Flair returned to WWE in December 2012 and has been with the company in an ambassadorial role ever since.

9 years ago today, Ring of Honor presented Death Before Dishonor VI from the Hammerstein Ballroom in New York City.

  • The Briscoe Brothers (Jay & Mark Briscoe) defeated The Vulture Squad (Ruckus & Jigsaw).
  • Chris Hero defeated Delirious.
  • Eddie Edwards defeated Roderick Strong.
  • Brent Albright defeated Adam Pearce to win the NWA World Heavyweight Championship.
  • Austin Aries defeated Jimmy Jacobs and Necro Butcher.
  • Naomichi Marufuji defeated Go Shiozaki.
  • Kevin Steen & El Generico defeated the Motor City Machine Guns (Alex Shelley & Chris Sabin).
  • Nigel McGuinness defeated Bryan Danielson, Claudio Castagnoli, and Tyler Black in a four-way elimination match to retain the ROH World Championship.

It’s a happy 53rd birthday for Jorge Ernesto Guzman Rodriguez, but lucha libre fans know him best as the legendary El Hijo de Santo.

Sometimes called “Santito”, Jorge would be the only child of ten to follow his legendary father’s footsteps into the wrestling business. Beginning his career without his father’s blessing in February 1982, he would don the legendary silver mask, tights, and cape worn by El Santo by the end of the year after he finished college.

Though he never became the cultural icon his father did, El Hijo de Santo would become successful in his own right, winning Rookie of the Year honors in 1983, and winning the UWA World Lightweight Championship in 1985. He added the UWA and WWA’s welterweight titles in 1991. Late that year, he landed in the newly formed AAA.

His signature feud in AAA came in 1994 against the American stable Los Gringos Locos, culminating in a classic hair versus masks match at When Worlds Collide. The duo of El Hijo de Santo and Octagon defeated La Pareja del Terror, Art Barr and Eddie Guerrero. Santito left for CMLL the next year following objections to an evil El Santo angle.

Perhaps El Hijo de Santo’s biggest rival Jose Casas Ruiz, aka Negro Casas. In 1987, Santito defeated Negro Casas in a luchas de aspuestas (bet match; in this case, for Negro Casas’ hair). The feud reignited when Santo joined CMLL in 1995. The two met at the 63rd anniversary show in September 1996, with Casas winning. The match began a double turn for the two men, with Casas turning face during Santo’s absence.

El Hijo de Santo joined the rudo side when he, disguised as El Felino (Negro Casas’ brother), joined Scorpio Jr. and Bestia Salvaje in an assault on Casas. Fans were so irate, fist fights broke out in the crowd. The feud ended at CMLL’s 64th anniversary show in September 1997, with Santo avenging his defeat from the previous anniversary show. El Hijo de Santo would eventually rejoin the side of the tecnicos following the bout, and believe it or not, the two rivals won the CMLL world tag titles together in March 1999. Save for a brief spell in 2000 (when he had a disagreement with management) and a sabbatical in 2002, El Hijo de Santo remained in CMLL until 2004.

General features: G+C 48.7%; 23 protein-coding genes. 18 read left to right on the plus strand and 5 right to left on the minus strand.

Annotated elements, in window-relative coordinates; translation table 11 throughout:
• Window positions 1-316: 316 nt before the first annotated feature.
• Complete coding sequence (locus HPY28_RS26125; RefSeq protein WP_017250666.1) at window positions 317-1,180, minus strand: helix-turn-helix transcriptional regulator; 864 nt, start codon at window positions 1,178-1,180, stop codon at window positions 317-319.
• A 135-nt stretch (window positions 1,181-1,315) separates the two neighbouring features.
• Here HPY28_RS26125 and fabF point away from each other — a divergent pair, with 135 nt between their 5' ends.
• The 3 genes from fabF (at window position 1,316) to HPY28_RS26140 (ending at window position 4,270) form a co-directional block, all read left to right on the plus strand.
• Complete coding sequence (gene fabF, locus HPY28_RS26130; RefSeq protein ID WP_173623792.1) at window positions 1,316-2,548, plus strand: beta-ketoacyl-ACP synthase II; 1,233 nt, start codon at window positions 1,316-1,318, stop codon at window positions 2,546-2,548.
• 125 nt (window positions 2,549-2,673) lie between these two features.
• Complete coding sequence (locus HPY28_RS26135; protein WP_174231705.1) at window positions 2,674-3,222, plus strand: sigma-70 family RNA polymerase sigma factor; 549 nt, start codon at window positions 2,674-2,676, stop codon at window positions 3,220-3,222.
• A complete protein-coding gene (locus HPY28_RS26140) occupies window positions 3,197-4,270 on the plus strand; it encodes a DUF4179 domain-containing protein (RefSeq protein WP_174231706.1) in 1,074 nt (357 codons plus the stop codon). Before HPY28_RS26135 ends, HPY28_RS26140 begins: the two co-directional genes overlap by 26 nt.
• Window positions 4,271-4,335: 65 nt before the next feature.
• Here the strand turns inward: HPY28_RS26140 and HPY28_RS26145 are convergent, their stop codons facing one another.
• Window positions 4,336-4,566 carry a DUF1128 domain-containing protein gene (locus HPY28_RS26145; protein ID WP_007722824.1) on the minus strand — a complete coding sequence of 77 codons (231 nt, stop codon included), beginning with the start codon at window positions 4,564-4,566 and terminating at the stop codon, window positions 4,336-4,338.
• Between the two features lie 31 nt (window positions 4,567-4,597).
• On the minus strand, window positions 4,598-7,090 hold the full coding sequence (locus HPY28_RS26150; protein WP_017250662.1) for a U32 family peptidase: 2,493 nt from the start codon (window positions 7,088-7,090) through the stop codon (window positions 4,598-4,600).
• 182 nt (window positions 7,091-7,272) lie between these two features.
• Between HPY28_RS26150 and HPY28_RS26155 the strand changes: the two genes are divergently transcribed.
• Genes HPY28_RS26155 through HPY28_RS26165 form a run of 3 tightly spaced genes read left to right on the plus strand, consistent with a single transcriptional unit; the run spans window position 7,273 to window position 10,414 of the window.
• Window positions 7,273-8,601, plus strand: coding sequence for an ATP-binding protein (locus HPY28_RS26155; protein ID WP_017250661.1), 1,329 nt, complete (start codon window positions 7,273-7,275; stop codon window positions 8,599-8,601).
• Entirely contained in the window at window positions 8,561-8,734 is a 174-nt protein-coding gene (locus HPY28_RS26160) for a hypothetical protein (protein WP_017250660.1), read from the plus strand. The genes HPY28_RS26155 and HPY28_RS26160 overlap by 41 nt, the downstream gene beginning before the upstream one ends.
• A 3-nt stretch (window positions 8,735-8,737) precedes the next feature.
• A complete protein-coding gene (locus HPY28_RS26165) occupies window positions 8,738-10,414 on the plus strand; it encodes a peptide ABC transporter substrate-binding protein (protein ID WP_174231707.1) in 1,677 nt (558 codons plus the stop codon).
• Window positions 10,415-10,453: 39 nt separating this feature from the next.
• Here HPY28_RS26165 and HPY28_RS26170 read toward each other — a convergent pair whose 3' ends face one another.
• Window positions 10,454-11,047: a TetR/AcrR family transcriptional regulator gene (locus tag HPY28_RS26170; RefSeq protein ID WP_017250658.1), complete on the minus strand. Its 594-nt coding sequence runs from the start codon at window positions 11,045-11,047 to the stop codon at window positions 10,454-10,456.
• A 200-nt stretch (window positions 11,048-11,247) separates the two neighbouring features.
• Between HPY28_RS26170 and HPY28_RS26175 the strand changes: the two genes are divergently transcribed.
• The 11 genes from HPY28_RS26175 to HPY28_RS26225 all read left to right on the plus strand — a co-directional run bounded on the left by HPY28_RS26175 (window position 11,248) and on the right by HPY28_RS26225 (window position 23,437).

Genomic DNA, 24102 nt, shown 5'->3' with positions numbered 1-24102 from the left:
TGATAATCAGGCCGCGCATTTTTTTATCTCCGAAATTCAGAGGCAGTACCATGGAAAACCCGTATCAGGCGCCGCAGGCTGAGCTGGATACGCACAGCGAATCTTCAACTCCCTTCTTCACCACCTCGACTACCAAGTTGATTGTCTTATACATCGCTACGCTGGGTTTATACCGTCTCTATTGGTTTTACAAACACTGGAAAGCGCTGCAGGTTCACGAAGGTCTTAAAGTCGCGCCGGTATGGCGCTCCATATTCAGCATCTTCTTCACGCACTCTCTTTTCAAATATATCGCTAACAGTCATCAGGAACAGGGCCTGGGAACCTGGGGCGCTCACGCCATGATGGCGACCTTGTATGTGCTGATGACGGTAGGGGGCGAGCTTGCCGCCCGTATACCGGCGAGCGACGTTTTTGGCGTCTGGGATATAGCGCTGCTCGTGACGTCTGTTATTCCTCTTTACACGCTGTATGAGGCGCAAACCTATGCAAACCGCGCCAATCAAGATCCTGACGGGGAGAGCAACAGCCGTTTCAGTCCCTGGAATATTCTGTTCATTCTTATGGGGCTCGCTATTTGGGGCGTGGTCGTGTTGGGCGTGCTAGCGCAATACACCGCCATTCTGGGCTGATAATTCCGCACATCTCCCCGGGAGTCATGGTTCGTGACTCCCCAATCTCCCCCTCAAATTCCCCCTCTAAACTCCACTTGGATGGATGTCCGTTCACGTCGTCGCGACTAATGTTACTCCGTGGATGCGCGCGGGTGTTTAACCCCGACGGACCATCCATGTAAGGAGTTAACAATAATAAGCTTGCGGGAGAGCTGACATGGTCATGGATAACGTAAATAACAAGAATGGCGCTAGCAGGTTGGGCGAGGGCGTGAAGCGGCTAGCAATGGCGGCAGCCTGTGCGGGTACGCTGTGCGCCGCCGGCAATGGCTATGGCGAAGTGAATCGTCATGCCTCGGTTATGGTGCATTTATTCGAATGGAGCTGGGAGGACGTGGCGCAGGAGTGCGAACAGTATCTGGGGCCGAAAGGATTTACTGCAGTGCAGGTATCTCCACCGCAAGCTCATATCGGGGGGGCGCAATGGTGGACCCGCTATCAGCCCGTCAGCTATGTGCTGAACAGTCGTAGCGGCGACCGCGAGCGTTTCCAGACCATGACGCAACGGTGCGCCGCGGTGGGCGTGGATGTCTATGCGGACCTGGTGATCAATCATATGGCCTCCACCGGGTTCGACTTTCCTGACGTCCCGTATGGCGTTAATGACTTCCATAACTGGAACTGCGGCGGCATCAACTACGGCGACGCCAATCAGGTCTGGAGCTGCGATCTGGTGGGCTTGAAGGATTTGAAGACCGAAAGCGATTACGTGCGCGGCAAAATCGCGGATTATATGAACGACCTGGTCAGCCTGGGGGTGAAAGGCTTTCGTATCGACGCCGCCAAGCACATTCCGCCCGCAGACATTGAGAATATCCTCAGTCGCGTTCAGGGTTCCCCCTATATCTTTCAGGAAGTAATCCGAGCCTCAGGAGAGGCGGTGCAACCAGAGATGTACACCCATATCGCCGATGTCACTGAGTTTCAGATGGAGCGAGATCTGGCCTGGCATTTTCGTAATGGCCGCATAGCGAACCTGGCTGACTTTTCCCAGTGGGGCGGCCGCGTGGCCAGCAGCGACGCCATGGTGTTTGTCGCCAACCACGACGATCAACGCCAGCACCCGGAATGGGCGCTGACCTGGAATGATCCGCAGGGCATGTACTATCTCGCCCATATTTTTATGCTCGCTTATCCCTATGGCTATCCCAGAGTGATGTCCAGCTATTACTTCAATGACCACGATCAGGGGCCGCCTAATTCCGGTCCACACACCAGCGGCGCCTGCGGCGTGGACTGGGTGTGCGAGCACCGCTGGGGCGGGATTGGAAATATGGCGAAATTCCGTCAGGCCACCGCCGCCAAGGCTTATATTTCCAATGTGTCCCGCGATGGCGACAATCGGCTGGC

Since leaving CMLL, El Hijo de Santo has wrestled primarily on Mexico’s independent circuit and ran his own promotion, Todo x el Todo. In 2007, the promotion ran a “25 Year Anniversary Show” celebrating El Hijo de Santo’s 25 years in the wrestling business; the show aired on Televisa, the leading TV network for Hispanic American audiences (this was seen as an accomplishment, as Televisa rarely aired independent promotions). He would lose three times on the show, but won the main event of a Revelos Suicidas tournament (losers advance, and the winning team had to fight one another in a bet match), unmasking Pentagon Black in the final.

The next year, El Hijo de Santo was honored by the World Boxing Council as the WBC Wrestling Champion for his contributions to the wrestling business. Though it was an honorary title, he defended it a few times, including on a tour in London, England.

His last championship win came in May 2013 when he and Blue Demon Jr. defeated Brian Cage and Derek Sanders for the Pro Wrestling Revolution tag team championship. That November, Santo announced he was taking an indefinite leave to repair damage in his spinal area. The damage was worse than imagined, and in February 2014, El Hijo de Santo retired after 32 years in the wrestling business. One of his sons has followed him into the wrestling business. Originally wrestling as El Nieto del Santo and Tempestad, he recently adopted the ring name El Santo Jr.

Like his father, El Hijo de Santo has crossed over into mainstream Mexican media, appearing in several films, most notably Infraterrestre in 2000 and Mil Mascaras vs. The Aztec Mummy in 2007. He was the star of an animated series for Cartoon Network Mexico in 2004 entitled Santo Contra Los Clones, or Santo Versus the Clones. He’s also dabbled in charity work, becoming the spokesperson for environmental non-profit Wildcoast.

El Hijo de Santo, undefeated in luchas de apuestas (wager matches such as mask versus mask; he’s won 64 of 64), was ranked among the top 20 singles wrestlers in the world by Pro Wrestling Illustrated in 2003 and 2004, and is among the top 100 singles wrestlers of the PWI Years in 2003. In 1997, El Hijo de Santo was inducted into the Wrestling Observer Newsletter Hall of Fame.